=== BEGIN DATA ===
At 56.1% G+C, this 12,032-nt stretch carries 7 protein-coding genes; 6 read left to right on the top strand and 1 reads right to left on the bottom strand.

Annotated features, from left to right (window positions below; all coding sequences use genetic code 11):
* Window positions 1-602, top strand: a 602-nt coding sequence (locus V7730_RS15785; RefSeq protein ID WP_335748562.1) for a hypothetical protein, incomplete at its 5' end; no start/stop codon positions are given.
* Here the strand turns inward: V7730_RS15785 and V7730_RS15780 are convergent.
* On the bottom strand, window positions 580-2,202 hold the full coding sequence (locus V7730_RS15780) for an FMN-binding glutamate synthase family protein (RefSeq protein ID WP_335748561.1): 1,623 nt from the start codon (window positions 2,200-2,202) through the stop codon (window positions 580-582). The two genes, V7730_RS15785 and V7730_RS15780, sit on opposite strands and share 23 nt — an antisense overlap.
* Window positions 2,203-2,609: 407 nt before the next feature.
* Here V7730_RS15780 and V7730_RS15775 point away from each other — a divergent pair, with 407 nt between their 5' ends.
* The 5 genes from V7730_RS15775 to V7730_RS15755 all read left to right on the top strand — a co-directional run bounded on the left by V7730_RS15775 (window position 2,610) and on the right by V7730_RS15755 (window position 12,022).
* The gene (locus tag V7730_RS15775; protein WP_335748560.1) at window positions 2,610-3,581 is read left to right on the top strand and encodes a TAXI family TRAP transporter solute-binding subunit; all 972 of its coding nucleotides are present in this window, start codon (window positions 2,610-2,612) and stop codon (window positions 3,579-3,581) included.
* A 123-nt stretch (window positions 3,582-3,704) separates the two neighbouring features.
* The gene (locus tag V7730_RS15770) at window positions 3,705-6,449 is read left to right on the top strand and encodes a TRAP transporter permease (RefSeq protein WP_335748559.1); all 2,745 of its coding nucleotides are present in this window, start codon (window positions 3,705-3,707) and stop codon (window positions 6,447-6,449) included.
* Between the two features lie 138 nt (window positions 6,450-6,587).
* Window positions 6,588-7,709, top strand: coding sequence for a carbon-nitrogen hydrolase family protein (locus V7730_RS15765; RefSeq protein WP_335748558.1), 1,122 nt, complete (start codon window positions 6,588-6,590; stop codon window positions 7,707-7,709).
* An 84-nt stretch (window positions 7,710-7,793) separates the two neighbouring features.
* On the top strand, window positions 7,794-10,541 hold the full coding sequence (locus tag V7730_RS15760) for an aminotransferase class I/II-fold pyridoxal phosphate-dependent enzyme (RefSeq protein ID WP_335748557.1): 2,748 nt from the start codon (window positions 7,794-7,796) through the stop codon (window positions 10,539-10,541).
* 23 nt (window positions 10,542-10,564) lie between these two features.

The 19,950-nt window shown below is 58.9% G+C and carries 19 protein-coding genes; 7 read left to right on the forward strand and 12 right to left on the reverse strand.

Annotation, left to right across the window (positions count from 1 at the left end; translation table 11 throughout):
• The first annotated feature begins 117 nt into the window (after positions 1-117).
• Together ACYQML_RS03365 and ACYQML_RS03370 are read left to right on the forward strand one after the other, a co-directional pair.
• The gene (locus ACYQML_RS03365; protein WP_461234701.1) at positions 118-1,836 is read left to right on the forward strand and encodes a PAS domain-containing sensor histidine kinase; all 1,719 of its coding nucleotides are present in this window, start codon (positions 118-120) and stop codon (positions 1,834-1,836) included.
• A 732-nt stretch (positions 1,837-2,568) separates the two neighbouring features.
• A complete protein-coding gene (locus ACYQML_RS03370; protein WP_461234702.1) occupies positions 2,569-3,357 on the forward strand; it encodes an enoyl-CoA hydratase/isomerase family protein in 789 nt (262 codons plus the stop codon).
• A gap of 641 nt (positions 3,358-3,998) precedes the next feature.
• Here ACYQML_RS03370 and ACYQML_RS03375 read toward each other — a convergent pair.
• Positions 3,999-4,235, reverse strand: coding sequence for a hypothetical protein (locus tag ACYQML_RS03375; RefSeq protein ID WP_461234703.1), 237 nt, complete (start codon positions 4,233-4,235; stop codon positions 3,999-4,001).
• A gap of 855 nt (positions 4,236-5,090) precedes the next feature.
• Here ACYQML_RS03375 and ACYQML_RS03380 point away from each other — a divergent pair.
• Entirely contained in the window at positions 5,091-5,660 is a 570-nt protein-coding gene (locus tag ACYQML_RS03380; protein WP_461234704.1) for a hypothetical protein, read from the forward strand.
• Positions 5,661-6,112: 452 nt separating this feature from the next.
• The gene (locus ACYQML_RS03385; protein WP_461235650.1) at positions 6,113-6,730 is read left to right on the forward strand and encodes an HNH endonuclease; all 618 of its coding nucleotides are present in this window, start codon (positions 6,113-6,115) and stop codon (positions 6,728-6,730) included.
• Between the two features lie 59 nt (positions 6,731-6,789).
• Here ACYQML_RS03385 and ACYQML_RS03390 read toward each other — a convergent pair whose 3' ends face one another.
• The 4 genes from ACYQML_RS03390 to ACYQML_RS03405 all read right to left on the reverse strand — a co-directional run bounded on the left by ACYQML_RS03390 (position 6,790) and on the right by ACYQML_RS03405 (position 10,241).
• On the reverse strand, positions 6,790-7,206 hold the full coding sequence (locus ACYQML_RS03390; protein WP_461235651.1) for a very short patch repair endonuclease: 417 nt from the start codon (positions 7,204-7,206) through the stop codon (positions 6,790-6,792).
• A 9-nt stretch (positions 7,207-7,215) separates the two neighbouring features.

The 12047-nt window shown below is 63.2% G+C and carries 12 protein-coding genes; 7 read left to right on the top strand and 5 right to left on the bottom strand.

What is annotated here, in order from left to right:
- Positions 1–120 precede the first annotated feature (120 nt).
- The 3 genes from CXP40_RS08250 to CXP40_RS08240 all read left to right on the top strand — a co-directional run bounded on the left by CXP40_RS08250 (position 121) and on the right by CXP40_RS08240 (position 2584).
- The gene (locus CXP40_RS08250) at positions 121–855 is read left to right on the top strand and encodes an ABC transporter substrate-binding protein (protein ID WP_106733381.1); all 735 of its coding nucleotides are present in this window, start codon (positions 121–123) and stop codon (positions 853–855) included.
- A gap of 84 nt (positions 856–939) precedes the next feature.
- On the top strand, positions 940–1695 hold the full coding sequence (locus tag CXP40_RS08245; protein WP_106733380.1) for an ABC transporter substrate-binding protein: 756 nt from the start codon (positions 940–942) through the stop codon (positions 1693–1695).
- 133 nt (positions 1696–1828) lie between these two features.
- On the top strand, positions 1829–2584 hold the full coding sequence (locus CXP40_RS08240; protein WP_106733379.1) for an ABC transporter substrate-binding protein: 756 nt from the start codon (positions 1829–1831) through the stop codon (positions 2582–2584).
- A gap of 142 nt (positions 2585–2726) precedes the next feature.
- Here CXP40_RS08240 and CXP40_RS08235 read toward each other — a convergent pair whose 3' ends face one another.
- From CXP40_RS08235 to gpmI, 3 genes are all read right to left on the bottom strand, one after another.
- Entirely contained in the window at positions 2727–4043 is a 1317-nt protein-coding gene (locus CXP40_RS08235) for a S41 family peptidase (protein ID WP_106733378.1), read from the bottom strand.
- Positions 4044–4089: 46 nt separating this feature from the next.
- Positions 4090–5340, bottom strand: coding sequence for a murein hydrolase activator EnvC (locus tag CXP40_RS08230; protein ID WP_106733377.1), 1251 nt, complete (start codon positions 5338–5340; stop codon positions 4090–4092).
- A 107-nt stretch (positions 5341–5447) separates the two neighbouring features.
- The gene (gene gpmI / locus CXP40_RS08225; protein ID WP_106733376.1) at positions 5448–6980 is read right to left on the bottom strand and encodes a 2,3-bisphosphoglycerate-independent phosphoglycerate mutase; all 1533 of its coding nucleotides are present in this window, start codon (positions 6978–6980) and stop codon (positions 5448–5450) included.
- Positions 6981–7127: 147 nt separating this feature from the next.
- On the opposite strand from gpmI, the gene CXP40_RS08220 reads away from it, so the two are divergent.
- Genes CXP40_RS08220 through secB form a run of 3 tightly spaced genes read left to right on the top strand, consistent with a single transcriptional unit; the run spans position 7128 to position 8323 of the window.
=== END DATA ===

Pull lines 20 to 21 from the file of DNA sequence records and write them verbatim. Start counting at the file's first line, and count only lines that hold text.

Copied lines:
• Together ACYQML_RS03365 and ACYQML_RS03370 are read left to right on the forward strand one after the other, a co-directional pair.
• The gene (locus ACYQML_RS03365; protein WP_461234701.1) at positions 118-1,836 is read left to right on the forward strand and encodes a PAS domain-containing sensor histidine kinase; all 1,719 of its coding nucleotides are present in this window, start codon (positions 118-120) and stop codon (positions 1,834-1,836) included.